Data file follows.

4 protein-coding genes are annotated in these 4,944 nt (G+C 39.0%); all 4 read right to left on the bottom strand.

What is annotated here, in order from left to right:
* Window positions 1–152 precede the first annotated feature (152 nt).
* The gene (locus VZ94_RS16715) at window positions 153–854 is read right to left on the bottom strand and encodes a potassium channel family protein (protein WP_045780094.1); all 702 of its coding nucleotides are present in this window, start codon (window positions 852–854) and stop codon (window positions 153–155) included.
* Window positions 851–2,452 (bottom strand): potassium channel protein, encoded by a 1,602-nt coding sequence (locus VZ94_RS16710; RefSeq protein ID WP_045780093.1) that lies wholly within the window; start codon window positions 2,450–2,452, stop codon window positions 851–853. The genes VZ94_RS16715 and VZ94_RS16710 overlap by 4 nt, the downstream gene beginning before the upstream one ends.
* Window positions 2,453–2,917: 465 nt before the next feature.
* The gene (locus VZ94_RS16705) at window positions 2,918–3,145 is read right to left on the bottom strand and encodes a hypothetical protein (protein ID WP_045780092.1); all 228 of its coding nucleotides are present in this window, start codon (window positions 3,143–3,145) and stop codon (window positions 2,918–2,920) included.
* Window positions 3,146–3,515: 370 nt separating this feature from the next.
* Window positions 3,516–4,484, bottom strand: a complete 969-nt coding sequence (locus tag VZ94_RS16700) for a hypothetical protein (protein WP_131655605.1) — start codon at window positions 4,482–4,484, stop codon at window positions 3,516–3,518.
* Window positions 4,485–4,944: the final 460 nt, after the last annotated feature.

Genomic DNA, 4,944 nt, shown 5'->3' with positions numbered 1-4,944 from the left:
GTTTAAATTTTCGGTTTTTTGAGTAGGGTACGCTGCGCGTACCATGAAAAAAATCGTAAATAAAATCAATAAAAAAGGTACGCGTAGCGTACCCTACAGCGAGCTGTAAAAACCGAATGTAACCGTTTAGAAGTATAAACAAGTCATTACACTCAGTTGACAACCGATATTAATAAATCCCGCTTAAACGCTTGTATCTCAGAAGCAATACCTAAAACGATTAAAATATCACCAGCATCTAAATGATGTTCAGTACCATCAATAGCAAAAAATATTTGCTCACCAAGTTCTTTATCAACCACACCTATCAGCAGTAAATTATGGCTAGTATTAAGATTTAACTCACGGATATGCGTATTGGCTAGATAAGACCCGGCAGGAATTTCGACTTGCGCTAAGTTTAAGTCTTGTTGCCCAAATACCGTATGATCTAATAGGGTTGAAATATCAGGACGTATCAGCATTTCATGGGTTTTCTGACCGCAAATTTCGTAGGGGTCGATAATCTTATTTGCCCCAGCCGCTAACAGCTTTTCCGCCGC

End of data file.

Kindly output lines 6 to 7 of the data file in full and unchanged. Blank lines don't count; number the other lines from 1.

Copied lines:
* Window positions 2,453–2,917: 465 nt before the next feature.
* The gene (locus VZ94_RS16705) at window positions 2,918–3,145 is read right to left on the bottom strand and encodes a hypothetical protein (protein ID WP_045780092.1); all 228 of its coding nucleotides are present in this window, start codon (window positions 3,143–3,145) and stop codon (window positions 2,918–2,920) included.